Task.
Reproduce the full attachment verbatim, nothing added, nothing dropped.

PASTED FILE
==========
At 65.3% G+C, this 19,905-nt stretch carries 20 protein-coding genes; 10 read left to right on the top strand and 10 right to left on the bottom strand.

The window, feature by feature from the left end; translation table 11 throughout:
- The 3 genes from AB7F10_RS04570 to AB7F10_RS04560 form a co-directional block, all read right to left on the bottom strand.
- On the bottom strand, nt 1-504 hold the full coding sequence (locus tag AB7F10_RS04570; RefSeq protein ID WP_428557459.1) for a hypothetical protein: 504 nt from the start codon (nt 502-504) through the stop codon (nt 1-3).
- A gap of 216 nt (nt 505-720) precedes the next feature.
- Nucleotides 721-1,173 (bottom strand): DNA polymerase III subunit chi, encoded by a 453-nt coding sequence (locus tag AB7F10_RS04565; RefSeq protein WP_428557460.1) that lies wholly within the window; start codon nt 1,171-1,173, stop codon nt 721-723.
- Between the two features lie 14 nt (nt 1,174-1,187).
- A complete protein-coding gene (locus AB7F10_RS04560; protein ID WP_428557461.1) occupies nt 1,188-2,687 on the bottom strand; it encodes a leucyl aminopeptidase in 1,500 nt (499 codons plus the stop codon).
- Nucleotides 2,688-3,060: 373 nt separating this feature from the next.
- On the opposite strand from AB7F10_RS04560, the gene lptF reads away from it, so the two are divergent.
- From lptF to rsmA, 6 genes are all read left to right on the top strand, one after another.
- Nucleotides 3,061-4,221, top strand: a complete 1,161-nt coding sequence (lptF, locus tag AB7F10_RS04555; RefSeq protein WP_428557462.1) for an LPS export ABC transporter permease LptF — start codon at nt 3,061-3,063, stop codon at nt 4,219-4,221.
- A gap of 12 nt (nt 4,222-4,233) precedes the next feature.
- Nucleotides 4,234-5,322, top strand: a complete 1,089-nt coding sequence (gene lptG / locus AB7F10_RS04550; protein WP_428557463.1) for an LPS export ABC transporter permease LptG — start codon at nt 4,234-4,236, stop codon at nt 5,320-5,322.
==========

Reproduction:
At 65.3% G+C, this 19,905-nt stretch carries 20 protein-coding genes; 10 read left to right on the top strand and 10 right to left on the bottom strand.

The window, feature by feature from the left end; translation table 11 throughout:
- The 3 genes from AB7F10_RS04570 to AB7F10_RS04560 form a co-directional block, all read right to left on the bottom strand.
- On the bottom strand, nt 1-504 hold the full coding sequence (locus tag AB7F10_RS04570; RefSeq protein ID WP_428557459.1) for a hypothetical protein: 504 nt from the start codon (nt 502-504) through the stop codon (nt 1-3).
- A gap of 216 nt (nt 505-720) precedes the next feature.
- Nucleotides 721-1,173 (bottom strand): DNA polymerase III subunit chi, encoded by a 453-nt coding sequence (locus tag AB7F10_RS04565; RefSeq protein WP_428557460.1) that lies wholly within the window; start codon nt 1,171-1,173, stop codon nt 721-723.
- Between the two features lie 14 nt (nt 1,174-1,187).
- A complete protein-coding gene (locus AB7F10_RS04560; protein ID WP_428557461.1) occupies nt 1,188-2,687 on the bottom strand; it encodes a leucyl aminopeptidase in 1,500 nt (499 codons plus the stop codon).
- Nucleotides 2,688-3,060: 373 nt separating this feature from the next.
- On the opposite strand from AB7F10_RS04560, the gene lptF reads away from it, so the two are divergent.
- From lptF to rsmA, 6 genes are all read left to right on the top strand, one after another.
- Nucleotides 3,061-4,221, top strand: a complete 1,161-nt coding sequence (lptF, locus tag AB7F10_RS04555; RefSeq protein WP_428557462.1) for an LPS export ABC transporter permease LptF — start codon at nt 3,061-3,063, stop codon at nt 4,219-4,221.
- A gap of 12 nt (nt 4,222-4,233) precedes the next feature.
- Nucleotides 4,234-5,322, top strand: a complete 1,089-nt coding sequence (gene lptG / locus AB7F10_RS04550; protein WP_428557463.1) for an LPS export ABC transporter permease LptG — start codon at nt 4,234-4,236, stop codon at nt 5,320-5,322.